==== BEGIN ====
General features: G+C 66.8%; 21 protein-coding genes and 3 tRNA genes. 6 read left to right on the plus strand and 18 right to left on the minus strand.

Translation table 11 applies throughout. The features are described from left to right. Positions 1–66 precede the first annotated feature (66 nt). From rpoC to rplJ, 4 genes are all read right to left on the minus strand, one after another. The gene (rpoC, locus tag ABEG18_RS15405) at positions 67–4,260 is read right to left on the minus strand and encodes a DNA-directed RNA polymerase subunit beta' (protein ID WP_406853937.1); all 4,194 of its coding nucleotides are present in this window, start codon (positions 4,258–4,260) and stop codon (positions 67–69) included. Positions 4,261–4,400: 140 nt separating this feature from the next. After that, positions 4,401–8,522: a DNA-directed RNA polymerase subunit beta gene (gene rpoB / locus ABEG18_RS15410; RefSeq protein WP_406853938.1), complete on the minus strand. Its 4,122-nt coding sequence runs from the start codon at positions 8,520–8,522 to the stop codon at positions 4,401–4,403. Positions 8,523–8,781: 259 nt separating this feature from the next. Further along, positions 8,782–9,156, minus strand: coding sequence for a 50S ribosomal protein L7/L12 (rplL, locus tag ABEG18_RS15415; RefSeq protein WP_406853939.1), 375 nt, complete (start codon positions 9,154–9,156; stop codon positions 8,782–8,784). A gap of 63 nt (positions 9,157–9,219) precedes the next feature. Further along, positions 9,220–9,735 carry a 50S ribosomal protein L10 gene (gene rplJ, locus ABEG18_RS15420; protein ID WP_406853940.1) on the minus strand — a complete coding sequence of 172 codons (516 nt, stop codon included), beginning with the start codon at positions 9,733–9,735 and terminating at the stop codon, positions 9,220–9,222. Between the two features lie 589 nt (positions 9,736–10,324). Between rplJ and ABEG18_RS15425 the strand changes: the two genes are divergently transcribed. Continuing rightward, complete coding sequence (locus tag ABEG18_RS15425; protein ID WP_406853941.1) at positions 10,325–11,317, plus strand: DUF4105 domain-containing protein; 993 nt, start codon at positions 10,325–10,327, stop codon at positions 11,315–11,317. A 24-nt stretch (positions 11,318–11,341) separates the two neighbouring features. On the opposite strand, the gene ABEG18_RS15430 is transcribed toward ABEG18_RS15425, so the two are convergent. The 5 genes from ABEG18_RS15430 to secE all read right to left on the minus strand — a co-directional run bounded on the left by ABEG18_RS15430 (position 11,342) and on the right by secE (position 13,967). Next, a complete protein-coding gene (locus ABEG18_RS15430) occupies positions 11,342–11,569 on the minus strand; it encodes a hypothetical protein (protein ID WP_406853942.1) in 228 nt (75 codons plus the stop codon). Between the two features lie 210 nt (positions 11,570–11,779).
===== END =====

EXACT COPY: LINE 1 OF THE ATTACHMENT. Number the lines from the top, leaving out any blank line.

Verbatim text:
General features: G+C 66.8%; 21 protein-coding genes and 3 tRNA genes. 6 read left to right on the plus strand and 18 right to left on the minus strand.